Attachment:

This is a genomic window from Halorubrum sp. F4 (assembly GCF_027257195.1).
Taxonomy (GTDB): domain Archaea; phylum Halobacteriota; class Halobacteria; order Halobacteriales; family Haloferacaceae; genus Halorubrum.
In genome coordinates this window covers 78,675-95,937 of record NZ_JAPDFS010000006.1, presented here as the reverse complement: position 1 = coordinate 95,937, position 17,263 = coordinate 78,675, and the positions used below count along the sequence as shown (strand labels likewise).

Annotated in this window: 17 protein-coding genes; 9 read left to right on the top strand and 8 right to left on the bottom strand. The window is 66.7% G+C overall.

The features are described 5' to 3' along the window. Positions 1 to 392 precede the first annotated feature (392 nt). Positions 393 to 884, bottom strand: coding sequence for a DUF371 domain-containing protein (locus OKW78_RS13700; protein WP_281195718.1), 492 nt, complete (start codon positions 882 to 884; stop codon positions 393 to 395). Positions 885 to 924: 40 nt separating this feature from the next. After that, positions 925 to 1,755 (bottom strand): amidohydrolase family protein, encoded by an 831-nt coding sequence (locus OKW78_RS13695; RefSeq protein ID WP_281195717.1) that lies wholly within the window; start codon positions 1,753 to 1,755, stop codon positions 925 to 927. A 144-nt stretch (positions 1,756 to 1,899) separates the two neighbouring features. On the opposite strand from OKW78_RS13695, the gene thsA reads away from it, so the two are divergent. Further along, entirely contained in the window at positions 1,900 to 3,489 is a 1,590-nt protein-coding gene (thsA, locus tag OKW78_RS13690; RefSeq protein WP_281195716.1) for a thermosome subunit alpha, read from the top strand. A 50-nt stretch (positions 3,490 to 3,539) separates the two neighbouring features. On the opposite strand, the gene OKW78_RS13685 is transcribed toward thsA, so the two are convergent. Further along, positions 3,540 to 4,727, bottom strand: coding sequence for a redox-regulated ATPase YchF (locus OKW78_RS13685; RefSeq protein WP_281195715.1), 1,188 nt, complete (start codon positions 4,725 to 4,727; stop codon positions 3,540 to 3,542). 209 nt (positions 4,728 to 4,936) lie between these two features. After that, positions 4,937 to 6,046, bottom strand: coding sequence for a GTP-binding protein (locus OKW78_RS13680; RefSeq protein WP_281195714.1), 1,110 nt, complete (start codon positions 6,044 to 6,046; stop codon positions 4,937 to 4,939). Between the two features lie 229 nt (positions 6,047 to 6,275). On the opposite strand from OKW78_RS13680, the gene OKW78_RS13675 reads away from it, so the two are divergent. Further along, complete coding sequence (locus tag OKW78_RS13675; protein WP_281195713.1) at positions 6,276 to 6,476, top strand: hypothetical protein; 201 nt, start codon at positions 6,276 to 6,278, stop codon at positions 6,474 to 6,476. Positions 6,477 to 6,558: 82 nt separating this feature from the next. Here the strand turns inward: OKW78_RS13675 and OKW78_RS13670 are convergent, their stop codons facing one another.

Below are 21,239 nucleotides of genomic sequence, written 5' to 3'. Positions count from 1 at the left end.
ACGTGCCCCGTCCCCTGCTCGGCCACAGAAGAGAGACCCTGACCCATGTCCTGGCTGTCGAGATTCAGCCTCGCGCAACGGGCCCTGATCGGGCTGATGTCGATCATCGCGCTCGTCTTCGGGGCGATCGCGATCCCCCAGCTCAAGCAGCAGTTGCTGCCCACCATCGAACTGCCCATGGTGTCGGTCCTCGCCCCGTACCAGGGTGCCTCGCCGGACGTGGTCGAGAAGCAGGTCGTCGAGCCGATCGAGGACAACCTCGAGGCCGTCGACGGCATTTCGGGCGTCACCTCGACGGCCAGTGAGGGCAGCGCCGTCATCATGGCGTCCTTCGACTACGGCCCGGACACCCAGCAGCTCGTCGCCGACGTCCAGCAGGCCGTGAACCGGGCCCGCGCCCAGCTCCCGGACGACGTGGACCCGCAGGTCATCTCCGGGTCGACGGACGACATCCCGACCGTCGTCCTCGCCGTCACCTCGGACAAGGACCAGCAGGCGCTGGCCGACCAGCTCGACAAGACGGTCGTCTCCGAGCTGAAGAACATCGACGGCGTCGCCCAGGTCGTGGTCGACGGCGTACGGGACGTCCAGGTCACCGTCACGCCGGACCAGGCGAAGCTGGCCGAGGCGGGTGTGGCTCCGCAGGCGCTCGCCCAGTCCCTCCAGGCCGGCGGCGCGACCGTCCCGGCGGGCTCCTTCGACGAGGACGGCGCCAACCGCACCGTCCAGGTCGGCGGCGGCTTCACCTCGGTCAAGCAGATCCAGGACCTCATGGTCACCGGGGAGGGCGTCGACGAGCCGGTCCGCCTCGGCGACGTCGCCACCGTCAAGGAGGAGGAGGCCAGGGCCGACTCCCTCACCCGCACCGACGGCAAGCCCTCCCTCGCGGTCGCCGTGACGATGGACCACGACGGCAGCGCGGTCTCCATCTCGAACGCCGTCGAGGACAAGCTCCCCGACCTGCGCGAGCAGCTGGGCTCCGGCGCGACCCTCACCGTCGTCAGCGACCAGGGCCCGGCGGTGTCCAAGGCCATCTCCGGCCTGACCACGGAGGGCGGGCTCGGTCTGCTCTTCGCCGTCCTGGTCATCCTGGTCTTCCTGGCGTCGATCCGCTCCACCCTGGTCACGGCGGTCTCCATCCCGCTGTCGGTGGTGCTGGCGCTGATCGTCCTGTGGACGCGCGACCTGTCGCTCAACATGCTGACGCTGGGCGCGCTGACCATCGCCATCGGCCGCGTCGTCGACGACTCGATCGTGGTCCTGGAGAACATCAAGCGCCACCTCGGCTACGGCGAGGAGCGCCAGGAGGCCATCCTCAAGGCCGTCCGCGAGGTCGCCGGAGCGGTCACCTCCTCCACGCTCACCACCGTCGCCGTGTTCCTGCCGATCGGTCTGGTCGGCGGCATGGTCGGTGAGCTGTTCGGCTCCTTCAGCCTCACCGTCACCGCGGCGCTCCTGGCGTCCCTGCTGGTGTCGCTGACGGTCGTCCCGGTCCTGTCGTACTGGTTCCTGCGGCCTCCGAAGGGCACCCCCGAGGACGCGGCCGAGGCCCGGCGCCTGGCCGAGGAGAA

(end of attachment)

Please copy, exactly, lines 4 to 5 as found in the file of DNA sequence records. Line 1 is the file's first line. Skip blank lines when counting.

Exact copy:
Annotated in this window: 17 protein-coding genes; 9 read left to right on the top strand and 8 right to left on the bottom strand. The window is 66.7% G+C overall.

The features are described 5' to 3' along the window. Positions 1 to 392 precede the first annotated feature (392 nt). Positions 393 to 884, bottom strand: coding sequence for a DUF371 domain-containing protein (locus OKW78_RS13700; protein WP_281195718.1), 492 nt, complete (start codon positions 882 to 884; stop codon positions 393 to 395). Positions 885 to 924: 40 nt separating this feature from the next. After that, positions 925 to 1,755 (bottom strand): amidohydrolase family protein, encoded by an 831-nt coding sequence (locus OKW78_RS13695; RefSeq protein ID WP_281195717.1) that lies wholly within the window; start codon positions 1,753 to 1,755, stop codon positions 925 to 927. A 144-nt stretch (positions 1,756 to 1,899) separates the two neighbouring features. On the opposite strand from OKW78_RS13695, the gene thsA reads away from it, so the two are divergent. Further along, entirely contained in the window at positions 1,900 to 3,489 is a 1,590-nt protein-coding gene (thsA, locus tag OKW78_RS13690; RefSeq protein WP_281195716.1) for a thermosome subunit alpha, read from the top strand. A 50-nt stretch (positions 3,490 to 3,539) separates the two neighbouring features. On the opposite strand, the gene OKW78_RS13685 is transcribed toward thsA, so the two are convergent. Further along, positions 3,540 to 4,727, bottom strand: coding sequence for a redox-regulated ATPase YchF (locus OKW78_RS13685; RefSeq protein WP_281195715.1), 1,188 nt, complete (start codon positions 4,725 to 4,727; stop codon positions 3,540 to 3,542). 209 nt (positions 4,728 to 4,936) lie between these two features. After that, positions 4,937 to 6,046, bottom strand: coding sequence for a GTP-binding protein (locus OKW78_RS13680; RefSeq protein WP_281195714.1), 1,110 nt, complete (start codon positions 6,044 to 6,046; stop codon positions 4,937 to 4,939). Between the two features lie 229 nt (positions 6,047 to 6,275). On the opposite strand from OKW78_RS13680, the gene OKW78_RS13675 reads away from it, so the two are divergent. Further along, complete coding sequence (locus tag OKW78_RS13675; protein WP_281195713.1) at positions 6,276 to 6,476, top strand: hypothetical protein; 201 nt, start codon at positions 6,276 to 6,278, stop codon at positions 6,474 to 6,476. Positions 6,477 to 6,558: 82 nt separating this feature from the next. Here the strand turns inward: OKW78_RS13675 and OKW78_RS13670 are convergent, their stop codons facing one another.